Francis accuses Benedict XVI's secretary of “lack of nobility and humanity”

After punishing him by sending him back without charge to his native diocese in Germany, Pope Francis has decided to speak clearly and openly attack the historic personal secretary of Benedict XVI, Georg Gänswein, whom he accuses of using the figure of the late pope emeritus to encourage opponents of his pontificate.

Oliver Thansan
Oliver Thansan
01 April 2024 Monday 16:25
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Francis accuses Benedict XVI's secretary of “lack of nobility and humanity”

After punishing him by sending him back without charge to his native diocese in Germany, Pope Francis has decided to speak clearly and openly attack the historic personal secretary of Benedict XVI, Georg Gänswein, whom he accuses of using the figure of the late pope emeritus to encourage opponents of his pontificate. “It hurt me that Benedict was used,” Francis acknowledged, ensuring that the German monsignor demonstrated a “lack of nobility and humanity” by publishing a book on the day of the funeral that criticized the Argentine pope.

“That on the day of the funeral a book is published that makes me upset, that tells things that are not true, it is very sad. Of course, it doesn't affect me in the sense that it doesn't condition me. But it did hurt me that Benedict was used,” Francisco acknowledges in a long interview about his relationship with Joseph Ratzinger published by journalist Javier Martínez-Brocal in the book The Successor.

More than a year after the death of the pope who resigned, Jorge Mario Bergoglio thinks that the time has come to let the world know how he lived coexistence with his predecessor, which he defines as excellent. The Pontiff speaks of Benedict XVI as “a great theologian who left a great legacy for the Church with his teachings”, “a child prodigy who was ahead”, and who by taking a step back demonstrated that he had made a “very advanced, progressive” decision. ” for the future of the government of Catholicism. However, he believes that the figure of the German pope was used by the minority, but vocal ultra-conservative opposition, to this papacy. Something that he believes Benedict never wanted, but that it was some “crazy people” who tried to give the German a role as guarantor of the pontificate.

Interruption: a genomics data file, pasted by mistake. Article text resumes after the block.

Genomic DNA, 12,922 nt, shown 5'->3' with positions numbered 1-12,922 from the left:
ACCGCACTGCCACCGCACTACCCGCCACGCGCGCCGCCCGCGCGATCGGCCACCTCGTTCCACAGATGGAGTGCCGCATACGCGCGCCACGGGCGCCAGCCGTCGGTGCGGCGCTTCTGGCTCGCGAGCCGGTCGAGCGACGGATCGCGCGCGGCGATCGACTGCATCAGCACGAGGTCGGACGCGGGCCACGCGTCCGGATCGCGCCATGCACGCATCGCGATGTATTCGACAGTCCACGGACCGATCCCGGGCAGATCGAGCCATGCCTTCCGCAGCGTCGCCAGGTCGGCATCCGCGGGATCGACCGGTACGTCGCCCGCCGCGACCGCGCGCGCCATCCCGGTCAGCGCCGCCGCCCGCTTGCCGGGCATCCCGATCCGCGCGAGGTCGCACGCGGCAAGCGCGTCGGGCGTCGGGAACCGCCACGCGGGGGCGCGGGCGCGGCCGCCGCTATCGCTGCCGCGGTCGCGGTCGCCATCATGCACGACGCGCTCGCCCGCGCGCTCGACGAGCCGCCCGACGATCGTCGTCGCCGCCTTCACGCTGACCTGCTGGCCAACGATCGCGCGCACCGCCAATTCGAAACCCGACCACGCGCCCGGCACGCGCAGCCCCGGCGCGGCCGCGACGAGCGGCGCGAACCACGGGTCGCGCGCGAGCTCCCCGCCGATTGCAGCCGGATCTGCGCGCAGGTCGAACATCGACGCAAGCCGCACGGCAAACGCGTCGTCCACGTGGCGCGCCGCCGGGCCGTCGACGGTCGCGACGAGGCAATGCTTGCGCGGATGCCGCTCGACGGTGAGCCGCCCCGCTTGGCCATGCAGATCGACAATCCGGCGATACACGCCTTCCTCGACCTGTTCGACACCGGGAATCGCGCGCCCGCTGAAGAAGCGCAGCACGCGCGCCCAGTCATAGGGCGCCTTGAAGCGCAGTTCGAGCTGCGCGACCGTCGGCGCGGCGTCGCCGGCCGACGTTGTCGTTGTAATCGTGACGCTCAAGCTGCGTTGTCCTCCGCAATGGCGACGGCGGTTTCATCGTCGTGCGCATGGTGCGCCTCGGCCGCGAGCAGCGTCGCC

“I tell you with regret that your secretary sometimes made it difficult for me,” Francisco remarks about Gänswein. For example, when he replaced a person at the head of a department, something that generated controversy, Benedict's historic collaborator wanted to take him to the emeritus and spread a photo, as if he were reproaching the Pope's decision. “Honestly, it was not correct,” says the Pontiff.

In his opinion, “many of those who supported him wanted him to go lower, to become more traumatic, more forceful, more directive, that is, to leave his role as great pastor and enter the game of controversies,” but he “never did.” The Pope assures that his predecessor always defended him, and once gives an example that, after he pointed out that civil unions are a correct way to give legal protection to homosexual people without equating this with marriage, a series of cardinals They came to see Benedict, calling him a heretic and a promoter of homosexual marriage. According to the Pope, Benedict listened to them one by one and then came to his defense and made it clear that he was not speaking heresies. “The situation helped me understand that I had people here who were half covered and who took advantage of the slightest opportunity to bite me,” Francisco warns.

The Pontiff also raises his voice against Gänswein when asked about the isolation perceived by the press during the papacy of Benedict XVI. The Pope considers that his predecessor was a man of “great meekness,” who sometimes preferred not to impose himself on the will of some people who wanted to take advantage of the opportunity and limit his movements. For example, Ratzinger used to go to dinner on Sundays at the house of his former secretary, Josef Clemens, who was famous for being a cook. From one day to the next, those dinners stopped taking place. One Sunday, Benedicto called Clemens and told him that now he could call him “because Don Georg came out.” “It is as if, in order not to offend his collaborators, he avoided even talking on the phone,” reflects the Jesuit.

Francis met Benedict in the late 1990s, when he was appointed archbishop of Buenos Aires and Ratzinger was prefect of the Congregation for the Doctrine of the Faith, the former Holy Office. He came to see him every time he traveled to Rome, he asked him for help in a matter of a sensitive appointment and they also talked about the fight against sexual abuse, something in which they were “totally in line.” Later, he makes it clear that the German was his candidate in the 2005 conclave, after the death of John Paul II, against the maneuvers of some cardinals to prevent Ratzinger from being elected, the great favorite after having accompanied John Paul II for years. . Then Francis had 40 of the 115 votes in the Sistine Chapel, enough to stop his candidacy, but he assures that those who had written his name on the ballot did not want him to be pope, but only to block the election of a foreigner, Ratzinger, and choose a third person. When he realized this, he told Colombian Cardinal Darío Castrillón that they should stop because he was not going to accept, and that was when Ratzinger achieved enough majority to become the leader of Catholicism. “He was the only one who at that time could be pope. After the revolution of John Paul II, who had been a dynamic pontiff, very active, with initiative, who traveled… there was a need for a pope who maintained a healthy balance, a transitional pope – Francis reasons. “If they had chosen someone like me, who makes a lot of trouble, he wouldn't have been able to do anything.”